These children from the poorest strata of life in Jalaldiwal village, Ludhiana district, have found their calling through sports.
It is nearing 4 pm and the sun is still blisteringly hot! Even the birds are hiding beneath the camouflage and comfort of green foliage. But the whistle has been blown and slowly and confidently children have started making their appearance in the ground.
Some have new hockey sticks and some have ‘remnants’ of hockey sticks, most of the kids are not in proper attire and some don’t even have basic sports shoes. Even the ground is not as per specifications – it is less than half the size of a normal hockey ground.
But, so what? These children, who belong to the poorest strata of society, have found their calling! They know that it is through the game of hockey that they will be able to carve a place for themselves in life. The children of Jalaldiwal village in Ludhiana are indeed trying to make their mark through grit, perseverance and commitment. Be it summer or foggy winters, the children are on the ground by 4 pm to sweat it out.
The initiative to help these children who live below the poverty line and whose parents do menial labour, came from the local elders of the village. They were determined to help as many kids as possible to find a way out of their poverty-stricken lives and climb further up the social ladder.
For the children themselves, who are from marginalized communities and live on the fringes of society, an opportunity to associate with hockey turned out to be manna from heaven. The sheer fact that they could spend two hours of quality time every day in a sports activity, away from their hapless surroundings, became the motivation to appear every day on the sports ground in good or bad weather. For two months, they persevered without a coach and even without even proper diets to give them the stamina to play.
Seeing the commitment of the children, the influential residents of the village decided to bring in a hockey coach. Strings had to be pulled as no one wanted to come to a small village to give training to a ragtag group of underprivileged children. Finally, Baljeet Kaur — a product of the National Institute of Sports (NIS), Patiala, who was originally from the village — proved to be receptive to taking on the challenge. Her arrival brought about the catalytic change the children needed and their level of game started showing a qualitative improvement.
Glory finally came to the children when they made their mark at the rural games conducted in Ludhiana; they were able to defeat the defending champions belonging to Quilla Raipur village. Their performance put them in the spotlight and they started participating in many events taking place all over rural Punjab.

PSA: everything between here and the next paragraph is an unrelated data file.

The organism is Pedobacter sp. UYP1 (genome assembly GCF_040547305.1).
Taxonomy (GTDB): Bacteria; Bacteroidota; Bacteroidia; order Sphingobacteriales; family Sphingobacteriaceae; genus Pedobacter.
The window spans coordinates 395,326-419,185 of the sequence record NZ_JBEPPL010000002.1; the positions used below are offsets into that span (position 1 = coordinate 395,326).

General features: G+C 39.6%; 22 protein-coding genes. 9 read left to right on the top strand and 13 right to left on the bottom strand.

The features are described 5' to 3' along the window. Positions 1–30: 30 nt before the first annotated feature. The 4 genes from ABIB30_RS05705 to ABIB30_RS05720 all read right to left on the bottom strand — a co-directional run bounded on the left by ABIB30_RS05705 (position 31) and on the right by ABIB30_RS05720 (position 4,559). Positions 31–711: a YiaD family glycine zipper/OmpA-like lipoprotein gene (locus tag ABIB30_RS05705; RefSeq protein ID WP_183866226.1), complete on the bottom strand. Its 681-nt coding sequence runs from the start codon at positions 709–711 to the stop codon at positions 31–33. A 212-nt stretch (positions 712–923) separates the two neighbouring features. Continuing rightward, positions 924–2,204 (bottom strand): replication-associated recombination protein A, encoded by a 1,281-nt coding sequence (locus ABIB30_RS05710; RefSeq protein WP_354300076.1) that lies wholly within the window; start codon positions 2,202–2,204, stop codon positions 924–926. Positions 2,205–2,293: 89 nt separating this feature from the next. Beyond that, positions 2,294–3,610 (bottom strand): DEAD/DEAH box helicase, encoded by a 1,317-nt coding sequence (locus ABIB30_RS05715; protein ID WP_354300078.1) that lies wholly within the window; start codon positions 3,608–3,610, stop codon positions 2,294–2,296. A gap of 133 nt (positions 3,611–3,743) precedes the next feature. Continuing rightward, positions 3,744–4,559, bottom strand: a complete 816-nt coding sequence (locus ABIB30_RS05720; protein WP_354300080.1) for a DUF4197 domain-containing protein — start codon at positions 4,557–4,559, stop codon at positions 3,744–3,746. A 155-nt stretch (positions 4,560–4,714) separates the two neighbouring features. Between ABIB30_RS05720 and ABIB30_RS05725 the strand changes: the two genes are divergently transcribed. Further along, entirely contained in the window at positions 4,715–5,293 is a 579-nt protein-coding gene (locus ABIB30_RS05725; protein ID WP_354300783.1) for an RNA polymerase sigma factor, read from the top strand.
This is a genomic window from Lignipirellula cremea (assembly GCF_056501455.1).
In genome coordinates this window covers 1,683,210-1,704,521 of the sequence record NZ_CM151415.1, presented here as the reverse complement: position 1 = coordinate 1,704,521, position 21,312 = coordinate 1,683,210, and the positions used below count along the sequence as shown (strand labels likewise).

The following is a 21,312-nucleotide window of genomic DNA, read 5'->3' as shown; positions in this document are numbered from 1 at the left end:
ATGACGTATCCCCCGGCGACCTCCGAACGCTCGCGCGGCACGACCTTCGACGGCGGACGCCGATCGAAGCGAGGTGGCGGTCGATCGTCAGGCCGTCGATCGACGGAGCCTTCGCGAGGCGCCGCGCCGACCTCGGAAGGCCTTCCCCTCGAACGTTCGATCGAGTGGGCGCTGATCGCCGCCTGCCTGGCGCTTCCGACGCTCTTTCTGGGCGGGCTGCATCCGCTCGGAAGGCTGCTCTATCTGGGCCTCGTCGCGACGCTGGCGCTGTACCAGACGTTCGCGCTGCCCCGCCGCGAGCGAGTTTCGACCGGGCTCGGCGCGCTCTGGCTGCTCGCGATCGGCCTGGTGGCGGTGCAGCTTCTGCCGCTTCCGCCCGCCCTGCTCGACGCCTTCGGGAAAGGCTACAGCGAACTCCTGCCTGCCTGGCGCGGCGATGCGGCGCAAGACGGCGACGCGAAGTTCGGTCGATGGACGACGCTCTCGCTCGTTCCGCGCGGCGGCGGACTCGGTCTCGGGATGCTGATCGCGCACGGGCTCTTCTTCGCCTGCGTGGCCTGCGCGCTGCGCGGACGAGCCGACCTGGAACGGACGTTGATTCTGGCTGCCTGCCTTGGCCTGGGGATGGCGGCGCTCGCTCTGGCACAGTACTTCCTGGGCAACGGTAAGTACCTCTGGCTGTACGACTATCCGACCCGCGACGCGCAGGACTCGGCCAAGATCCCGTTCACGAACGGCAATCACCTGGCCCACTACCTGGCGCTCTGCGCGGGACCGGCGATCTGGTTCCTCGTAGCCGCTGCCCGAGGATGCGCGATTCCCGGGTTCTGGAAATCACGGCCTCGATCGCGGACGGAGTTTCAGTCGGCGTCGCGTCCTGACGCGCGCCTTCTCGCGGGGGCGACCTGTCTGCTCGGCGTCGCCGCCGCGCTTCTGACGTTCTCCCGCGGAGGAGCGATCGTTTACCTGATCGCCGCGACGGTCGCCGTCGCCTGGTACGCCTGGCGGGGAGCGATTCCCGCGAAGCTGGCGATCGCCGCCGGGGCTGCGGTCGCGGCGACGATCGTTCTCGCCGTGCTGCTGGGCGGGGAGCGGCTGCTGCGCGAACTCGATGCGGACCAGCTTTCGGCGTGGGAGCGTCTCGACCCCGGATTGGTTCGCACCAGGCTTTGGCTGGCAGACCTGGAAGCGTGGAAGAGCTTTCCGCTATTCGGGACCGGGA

Two of the products of this village “academy” have now become idols for the children who play here. Jagtar Singh was selected to go to the Sports School, Ghoda. Although he was over-age to meet the criteria of admission (children up to class IX are admitted but he was already in class X), the school was impressed by the abundance of his talent and his commitment to the sport. Another child, Amritpal Kaur, was also selected by the Anmol Preet Kaur Sports Wing, Badal village (a sports academy being run in the village of the Chief Minister of Punjab — Shri Prakash Singh Badal). For both these children, life has changed for the better and both say that were it not for the academy they would still be doing labor activities with their families. Hockey has given them new hopes and dreams.
The fallout of the training received from this academy has been positive for the other children as well. They have developed a sense of self-confidence and the self-belief necessary to succeed in life. A sense of discipline prevails, manifest in their showing up at the hockey grounds even before time and working rigorously with the help of the coach. This has had a rub-off effect on their studies as well.
Seeing their success, a few local corporate houses have stepped in to provide them nutrition and quality food, and another organization has provided them with uniforms. Now they are awaiting a proper ground for their practice and once that happens, more success stories will follow for sure.
Impressed by the results obtained by this so-called academy (it still does not have the wherewithal that defines a conventional academy), an NRI has offered his land for development as a proper hockey ground for the children.
The people of Jalaldiwal village hope that this story will inspire other villages around the country to take up similar initiatives in their areas to help children from marginalized communities use sports as a vehicle for improving the lives of young children.
To learn more about the initiative taken by the residents of Jalaldiwal village, you can contact Nalin Rai at firstname.lastname@example.org